Immediately after the injection of the satellite, the two solar panels were deployed. The three Imaging Cameras have been oriented towards Earth. All operations and health checks required prior to switching on the three Imaging Cameras have been satisfactorily completed. Orbital trimming manoeuvre was conducted successfully on April 22, 2011, and RESOURCESAT-2 is now placed in the final orbital configuration in a sun-synchronous polar orbit with perigee of 813 km; apogee of 825 km and inclination of 98.78 degree. Operation of the Imaging cameras is scheduled to commence on April 28, 2011. The first imaging pass on April 28th is expected to cover about 3000 km stretch of Indian landmass from JOSHIMUT (in Uttarakhand) to KANNUR (in Kerala).
Pradeep - you're right that I am being speculative here. But it is informed speculation. I would bet money that I'm right. If it turns out there is another reason (I haven't thought of a plausible one) I'll certainly print a retraction. - Jonathan
Pradeep - you should have taken the bet! I was wrong. I was wrong, wrong, wrong. As you pointed out to me on facebook, TLEs have now belatedly become available. I hereby retract. Egg, face, me, all over. - Jonathan
Official TLEs of Resourcesat 2 finally began to be released today (Apr 25 UTC), on Space Track. So far, only two TLEsets have appeared, and it is too soon to judge whether this is a permanent change of policy.
It is certainly very strange that all of the objects from this launch had Two-Line Orbital Elements issued by USSSN immediately after the launch, but it took so long for data for the main satellite to appear.I am sure that there is an innocent explanation but I cannot immediately think of it, other than some dumb bureaucratic error within USSSN.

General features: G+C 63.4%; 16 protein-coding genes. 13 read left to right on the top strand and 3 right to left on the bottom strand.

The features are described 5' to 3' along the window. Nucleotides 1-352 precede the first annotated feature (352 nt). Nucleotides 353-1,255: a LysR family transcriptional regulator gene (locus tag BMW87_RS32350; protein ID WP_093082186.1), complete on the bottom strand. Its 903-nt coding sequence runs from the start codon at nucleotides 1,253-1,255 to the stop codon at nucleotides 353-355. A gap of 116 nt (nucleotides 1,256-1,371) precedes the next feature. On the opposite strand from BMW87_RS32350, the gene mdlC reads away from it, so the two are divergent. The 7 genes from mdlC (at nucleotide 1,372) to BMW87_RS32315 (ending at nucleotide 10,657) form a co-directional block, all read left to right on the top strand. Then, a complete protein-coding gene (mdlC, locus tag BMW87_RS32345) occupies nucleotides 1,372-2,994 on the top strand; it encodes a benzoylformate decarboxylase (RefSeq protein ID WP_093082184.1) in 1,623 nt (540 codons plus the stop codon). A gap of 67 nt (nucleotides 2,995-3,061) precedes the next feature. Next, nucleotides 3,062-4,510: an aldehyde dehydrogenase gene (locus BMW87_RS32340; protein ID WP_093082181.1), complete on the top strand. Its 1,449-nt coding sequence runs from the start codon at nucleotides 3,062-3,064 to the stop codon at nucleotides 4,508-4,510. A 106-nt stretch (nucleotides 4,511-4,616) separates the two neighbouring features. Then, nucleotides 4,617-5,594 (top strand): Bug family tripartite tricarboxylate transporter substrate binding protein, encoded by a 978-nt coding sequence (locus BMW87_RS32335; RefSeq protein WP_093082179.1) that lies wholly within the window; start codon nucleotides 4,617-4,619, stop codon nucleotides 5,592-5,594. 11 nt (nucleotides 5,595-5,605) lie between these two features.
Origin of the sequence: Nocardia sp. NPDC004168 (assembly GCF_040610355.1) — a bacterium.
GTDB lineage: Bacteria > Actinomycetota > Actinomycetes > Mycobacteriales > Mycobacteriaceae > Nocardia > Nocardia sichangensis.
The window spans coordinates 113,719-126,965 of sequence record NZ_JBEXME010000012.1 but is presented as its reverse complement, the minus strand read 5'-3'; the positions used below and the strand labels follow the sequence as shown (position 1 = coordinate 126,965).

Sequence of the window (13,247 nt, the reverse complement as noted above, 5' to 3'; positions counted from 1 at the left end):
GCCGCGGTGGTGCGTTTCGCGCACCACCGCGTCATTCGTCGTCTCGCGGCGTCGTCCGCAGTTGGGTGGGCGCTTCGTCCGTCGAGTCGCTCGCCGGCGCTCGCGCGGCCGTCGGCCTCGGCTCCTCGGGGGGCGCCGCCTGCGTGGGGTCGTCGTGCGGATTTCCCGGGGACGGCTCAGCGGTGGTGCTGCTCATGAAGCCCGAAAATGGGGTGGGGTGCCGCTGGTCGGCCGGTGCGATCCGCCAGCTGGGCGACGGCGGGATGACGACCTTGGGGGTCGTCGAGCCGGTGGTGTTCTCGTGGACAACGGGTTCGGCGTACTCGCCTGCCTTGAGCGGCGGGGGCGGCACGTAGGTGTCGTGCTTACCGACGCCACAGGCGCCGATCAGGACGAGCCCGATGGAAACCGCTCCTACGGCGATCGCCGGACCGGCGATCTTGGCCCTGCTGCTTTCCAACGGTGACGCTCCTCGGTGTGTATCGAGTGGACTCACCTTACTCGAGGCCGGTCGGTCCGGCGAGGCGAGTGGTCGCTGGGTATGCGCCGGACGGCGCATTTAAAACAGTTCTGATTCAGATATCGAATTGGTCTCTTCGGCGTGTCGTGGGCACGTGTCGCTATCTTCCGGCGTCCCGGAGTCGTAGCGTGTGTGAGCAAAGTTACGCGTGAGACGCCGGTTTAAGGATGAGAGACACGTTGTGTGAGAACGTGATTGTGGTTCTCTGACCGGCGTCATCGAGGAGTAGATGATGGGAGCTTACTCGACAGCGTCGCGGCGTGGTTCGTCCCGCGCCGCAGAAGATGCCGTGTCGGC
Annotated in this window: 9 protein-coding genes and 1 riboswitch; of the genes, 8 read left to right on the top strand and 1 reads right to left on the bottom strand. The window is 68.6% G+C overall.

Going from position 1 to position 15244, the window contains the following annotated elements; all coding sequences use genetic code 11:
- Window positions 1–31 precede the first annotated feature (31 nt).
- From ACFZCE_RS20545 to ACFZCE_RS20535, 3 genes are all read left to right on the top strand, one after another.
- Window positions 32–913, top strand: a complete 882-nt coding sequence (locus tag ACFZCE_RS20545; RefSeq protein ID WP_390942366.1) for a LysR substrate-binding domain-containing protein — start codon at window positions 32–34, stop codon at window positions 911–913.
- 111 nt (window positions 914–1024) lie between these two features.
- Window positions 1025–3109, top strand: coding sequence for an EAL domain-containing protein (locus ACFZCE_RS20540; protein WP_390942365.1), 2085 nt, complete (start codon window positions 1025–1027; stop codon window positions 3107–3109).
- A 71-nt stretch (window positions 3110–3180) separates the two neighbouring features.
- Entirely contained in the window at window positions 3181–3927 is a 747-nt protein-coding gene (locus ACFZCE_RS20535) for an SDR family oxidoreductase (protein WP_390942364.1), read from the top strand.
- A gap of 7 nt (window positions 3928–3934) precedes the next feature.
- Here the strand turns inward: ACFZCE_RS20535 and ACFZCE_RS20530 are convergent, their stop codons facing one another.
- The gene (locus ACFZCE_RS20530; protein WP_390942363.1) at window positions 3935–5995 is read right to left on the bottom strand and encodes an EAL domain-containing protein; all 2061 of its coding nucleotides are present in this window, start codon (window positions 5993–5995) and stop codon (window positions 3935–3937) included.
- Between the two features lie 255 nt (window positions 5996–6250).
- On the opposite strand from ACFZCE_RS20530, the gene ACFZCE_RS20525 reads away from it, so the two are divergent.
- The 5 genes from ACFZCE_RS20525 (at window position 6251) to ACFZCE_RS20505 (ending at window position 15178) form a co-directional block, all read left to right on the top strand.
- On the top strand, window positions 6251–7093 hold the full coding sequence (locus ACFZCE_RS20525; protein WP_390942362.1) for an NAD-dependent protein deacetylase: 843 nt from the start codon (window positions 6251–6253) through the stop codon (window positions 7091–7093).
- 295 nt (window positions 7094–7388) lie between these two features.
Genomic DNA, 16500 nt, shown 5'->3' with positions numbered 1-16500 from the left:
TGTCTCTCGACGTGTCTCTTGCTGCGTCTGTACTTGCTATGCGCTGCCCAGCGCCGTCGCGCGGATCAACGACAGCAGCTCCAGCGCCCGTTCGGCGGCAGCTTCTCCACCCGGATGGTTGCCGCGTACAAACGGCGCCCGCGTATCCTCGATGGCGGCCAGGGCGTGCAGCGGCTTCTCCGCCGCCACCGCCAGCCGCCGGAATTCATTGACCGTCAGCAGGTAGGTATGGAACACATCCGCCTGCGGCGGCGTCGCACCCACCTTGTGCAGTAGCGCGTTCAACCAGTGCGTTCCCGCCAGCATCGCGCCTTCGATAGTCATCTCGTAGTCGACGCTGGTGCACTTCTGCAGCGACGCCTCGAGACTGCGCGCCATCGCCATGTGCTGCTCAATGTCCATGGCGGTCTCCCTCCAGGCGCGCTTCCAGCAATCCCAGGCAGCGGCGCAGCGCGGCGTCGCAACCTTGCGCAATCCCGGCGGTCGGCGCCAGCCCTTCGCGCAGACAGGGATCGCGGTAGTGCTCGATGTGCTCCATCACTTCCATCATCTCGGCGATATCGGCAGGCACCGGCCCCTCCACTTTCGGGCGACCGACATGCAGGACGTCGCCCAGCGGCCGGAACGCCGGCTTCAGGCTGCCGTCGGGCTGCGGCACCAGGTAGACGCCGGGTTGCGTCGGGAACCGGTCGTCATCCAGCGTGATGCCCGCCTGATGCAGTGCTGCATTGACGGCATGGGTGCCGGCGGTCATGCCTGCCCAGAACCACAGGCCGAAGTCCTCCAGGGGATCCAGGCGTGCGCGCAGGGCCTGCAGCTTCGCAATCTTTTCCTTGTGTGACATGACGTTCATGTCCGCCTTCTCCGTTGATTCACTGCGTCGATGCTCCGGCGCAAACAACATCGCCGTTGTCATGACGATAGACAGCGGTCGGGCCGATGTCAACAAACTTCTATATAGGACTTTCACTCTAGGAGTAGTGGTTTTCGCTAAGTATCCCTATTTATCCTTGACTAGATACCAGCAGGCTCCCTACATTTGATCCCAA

Well, note that between the first set of elements for A (actually issued in error under the D object's number) and the new set, there was an orbit maneuver.So my alternate theory is that it did an orbit adjust while they were still trying to figure out which object was which, and they lost the damn thing for a few days. Not very impressive if true.
Quote from: jcm on 04/26/2011 08:03 pmWell, note that between the first set of elements for A (actually issued in error under the D object's number) and the new set, there was an orbit maneuver.So my alternate theory is that it did an orbit adjust while they were still trying to figure out which object was which, and they lost the damn thing for a few days. Not very impressive if true. They seem to have changed all of the designations on April 21. RESOURCESAT-2 was initially labelled D and then changed to A. YOUTHSAT was the original A became B. XSat which was B became C. And the rocket body which was C became D. So, now:2011-015A - RESOURCESAT-22011-015B - YOUTHSAT2011-015C - XSat2011-015D - rocket bodyNo idea on why this was done. -Pradeep
There was a Critical conjunction between Resourcesat-2 and another active satellite MetopC owned by Eumetsat on 7 June 2023. ISRO coordinated with both MetopC team and NASA’s CARA team regarding this conjunction. Resourcesat-2 has undergone regular ground track maintenance manoeuvre and the conjunction is mitigated.